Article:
Frans Kloppers started his career as a boilermaker and after 24 years decided it was time he became his own boss. Today he is the MD of Vessel Fab, a fabrication company located in Chamdor (Gauteng), which has been in business for 21 years and employs roughly 40 people, with major contracts from big players in the industry.
Why stainless steel?
Because, like diamonds, it lasts forever.
What is something not many people know about Vessel Fab?
Not too long ago we ran out of space in our yard, so we stored partly fabricated items on the railway adjacent to the premises. Fortunately there were no trains running! We’re really looking forward to moving to our bigger and better premises soon.
What is the most important lesson you have learned during your career and personal experiences?
To keep going and never give up, regardless of the circumstances. Working for a boss is one thing – you get told to do the work and you get it done. Starting and running your own company is a completely different ball game – you’re responsible for getting the work in and for any errors that happen. So many things are out of your control, so you have to focus on the solutions instead of the problems.
What do you do when you aren’t working?
I am an absolute Harley Davidson aficionado! I’ve always been into bikes, but my interest was always more towards superbikes until my wife came to me in about 2008 and told me she wanted a Harley. We got one each and have been riding together ever since. I’m a life member of Harley Davidson and a HOG. Member at Pretoria Harley Davidson club. We go on many rides and trips together, like the White River Rally every year and Margate Bike Week. My favourite memory on the Harley was our trip to Victoria Falls a couple of years ago. We were about 18 riders with a back-up vehicle and we travelled through Botswana, spent three days at the Vic Falls and then came back home through Bulawayo. It was an amazing experience – riding in a pack is so much safer and gives you so much support as a rider. It’s a controlled environment with no drinking on the rides and the marshals keep everyone in line.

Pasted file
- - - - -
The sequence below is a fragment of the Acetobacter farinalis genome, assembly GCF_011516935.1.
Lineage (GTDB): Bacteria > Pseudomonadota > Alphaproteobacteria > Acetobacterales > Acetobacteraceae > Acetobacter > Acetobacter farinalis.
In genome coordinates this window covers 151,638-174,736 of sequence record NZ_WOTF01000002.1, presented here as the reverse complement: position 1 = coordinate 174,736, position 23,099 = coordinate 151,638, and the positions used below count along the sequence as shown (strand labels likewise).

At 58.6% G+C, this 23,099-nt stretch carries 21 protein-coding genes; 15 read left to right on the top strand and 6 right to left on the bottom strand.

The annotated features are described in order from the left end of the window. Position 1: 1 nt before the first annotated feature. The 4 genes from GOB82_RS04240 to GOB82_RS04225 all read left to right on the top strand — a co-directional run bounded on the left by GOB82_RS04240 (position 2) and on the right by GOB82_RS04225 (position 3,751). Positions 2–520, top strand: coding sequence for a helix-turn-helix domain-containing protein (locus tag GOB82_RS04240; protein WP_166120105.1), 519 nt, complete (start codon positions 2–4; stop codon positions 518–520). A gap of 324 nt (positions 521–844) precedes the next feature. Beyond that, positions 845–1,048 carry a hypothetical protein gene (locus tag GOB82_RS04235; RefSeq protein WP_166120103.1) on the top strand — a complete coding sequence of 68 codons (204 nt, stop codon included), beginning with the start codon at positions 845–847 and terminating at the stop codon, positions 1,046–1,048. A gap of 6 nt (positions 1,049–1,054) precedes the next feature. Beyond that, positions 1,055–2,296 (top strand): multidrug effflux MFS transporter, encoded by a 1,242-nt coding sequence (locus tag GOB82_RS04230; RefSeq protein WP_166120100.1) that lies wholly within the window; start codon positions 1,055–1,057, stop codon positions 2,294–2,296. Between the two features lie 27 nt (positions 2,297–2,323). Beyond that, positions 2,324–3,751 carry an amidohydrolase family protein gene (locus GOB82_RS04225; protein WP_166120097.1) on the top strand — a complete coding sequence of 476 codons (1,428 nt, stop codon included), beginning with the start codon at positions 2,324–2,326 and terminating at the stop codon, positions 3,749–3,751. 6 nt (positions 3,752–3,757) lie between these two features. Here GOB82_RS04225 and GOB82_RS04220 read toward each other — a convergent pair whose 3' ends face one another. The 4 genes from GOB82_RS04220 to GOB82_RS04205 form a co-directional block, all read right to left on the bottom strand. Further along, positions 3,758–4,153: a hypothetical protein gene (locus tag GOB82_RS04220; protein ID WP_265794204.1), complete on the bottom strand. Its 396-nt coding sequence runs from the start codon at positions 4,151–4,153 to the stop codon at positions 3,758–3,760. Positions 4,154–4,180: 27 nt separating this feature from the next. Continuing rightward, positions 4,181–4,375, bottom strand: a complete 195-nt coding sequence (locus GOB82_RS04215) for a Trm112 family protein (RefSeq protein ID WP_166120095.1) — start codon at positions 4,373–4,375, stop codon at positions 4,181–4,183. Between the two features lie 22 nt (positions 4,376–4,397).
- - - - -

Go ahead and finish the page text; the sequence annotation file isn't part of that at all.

What would you say is the most challenging partof working in this industry?
As in industry across South Africa, labour unrest can be a serious setback. During last year’s strikes (and the ones that happened three years before that), we had some intimidation and damage – our gate was broken, the workshop was stoned and the workers who wanted to continue working (as well as management) received death threats. It’s not just that you can’t work when all this is going on – it takes a while to get work back in and get it done and off to your clients once everything has settled back down (after the unions have done their negotiating and finalised the agreement). It has a major effect, not only on the cash flow of the business, but also on the wages of the workers (because of the short pay they’re put on when there’s no work). There has got to be a better way to solve wage disputes than this.
If you weren’t at Vessel Fab, what would you be doing with your life?
Honestly, I don’t know – Vessel Fab is my life. I really see myself just as a boilermaker and so the workshop is my office. I’m always on the floor because this is my passion – I love it.